Binance Adds Support for SegWit Deposits


Cryptocurrency exchange Binance has added support for Segregated Witness (SegWit) deposits, three and a half years after SegWit was activated on the Bitcoin network. The firm announced their integration in a blog post on Wednesday.

SegWit is Bitcoin's possibly largest protocol upgrade to date, as it has introduced a number of improvements to Bitcoin's performance. The proposal originally sought to fix an anomaly in the Bitcoin protocol that, while mostly harmless to the network itself, prevented the straightforward deployment of second layer solutions such as the Lightning Network.

SegWit further enabled fee savings for users by increasing Bitcoin’s theoretical block size to four megabytes (although more realistically to around two megabytes) and introduced “script versioning,” a protocol extension that paved the way for the integration of further scaling and privacy solutions such as Schnorr Signatures and Taproot.

Binance's integration comes in the form of an added deposit option, allowing Bitcoin users to select SegWit addresses (commonly called bech32 addresses) when sending funds to the exchange.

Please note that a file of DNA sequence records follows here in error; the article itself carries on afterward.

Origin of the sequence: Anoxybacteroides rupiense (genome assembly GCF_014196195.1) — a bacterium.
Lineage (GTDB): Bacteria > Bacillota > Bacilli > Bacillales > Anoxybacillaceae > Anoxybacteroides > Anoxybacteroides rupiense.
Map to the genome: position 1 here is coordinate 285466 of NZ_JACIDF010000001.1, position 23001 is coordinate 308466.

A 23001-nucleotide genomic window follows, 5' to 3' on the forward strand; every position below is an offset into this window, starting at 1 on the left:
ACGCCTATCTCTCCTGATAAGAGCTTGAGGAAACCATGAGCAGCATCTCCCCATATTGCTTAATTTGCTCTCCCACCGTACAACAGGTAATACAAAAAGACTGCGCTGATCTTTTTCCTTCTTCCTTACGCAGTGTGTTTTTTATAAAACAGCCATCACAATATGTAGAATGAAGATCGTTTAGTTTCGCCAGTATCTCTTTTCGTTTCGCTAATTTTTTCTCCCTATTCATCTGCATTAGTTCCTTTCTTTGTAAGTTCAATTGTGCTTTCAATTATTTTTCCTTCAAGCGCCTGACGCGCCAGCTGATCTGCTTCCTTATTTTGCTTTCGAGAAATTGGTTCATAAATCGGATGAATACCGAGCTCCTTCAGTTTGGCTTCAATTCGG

A SegWit integration had been long-requested by the Bitcoin community, as Binance services a large number of customers that were previously limited to using the exchange with legacy addresses.

While it is unclear why Binance opted to integrate SegWit later than other exchanges, for some industry participants, it has to do with the technical effort needed to implement the upgrade, which requires more time and overhead for large companies and may not be every firm’s top priority.

Prior to Binance adding SegWit support, exchanges such as Bitfinex, BitMEX, Gemini, and Bitstamp had integrated the upgrade. Other service providers such as have not yet added support for SegWit.

Binance's SegWit integration may eventually be reflected in SegWit's overall adoption that currently sits at around 46 percent, meaning just under half of all transactions on the Bitcoin network use SegWit.

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Thomas is a independent journalist. He enjoys writing about Bitcoin, learning about Bitcoin, and hodling bitcoin.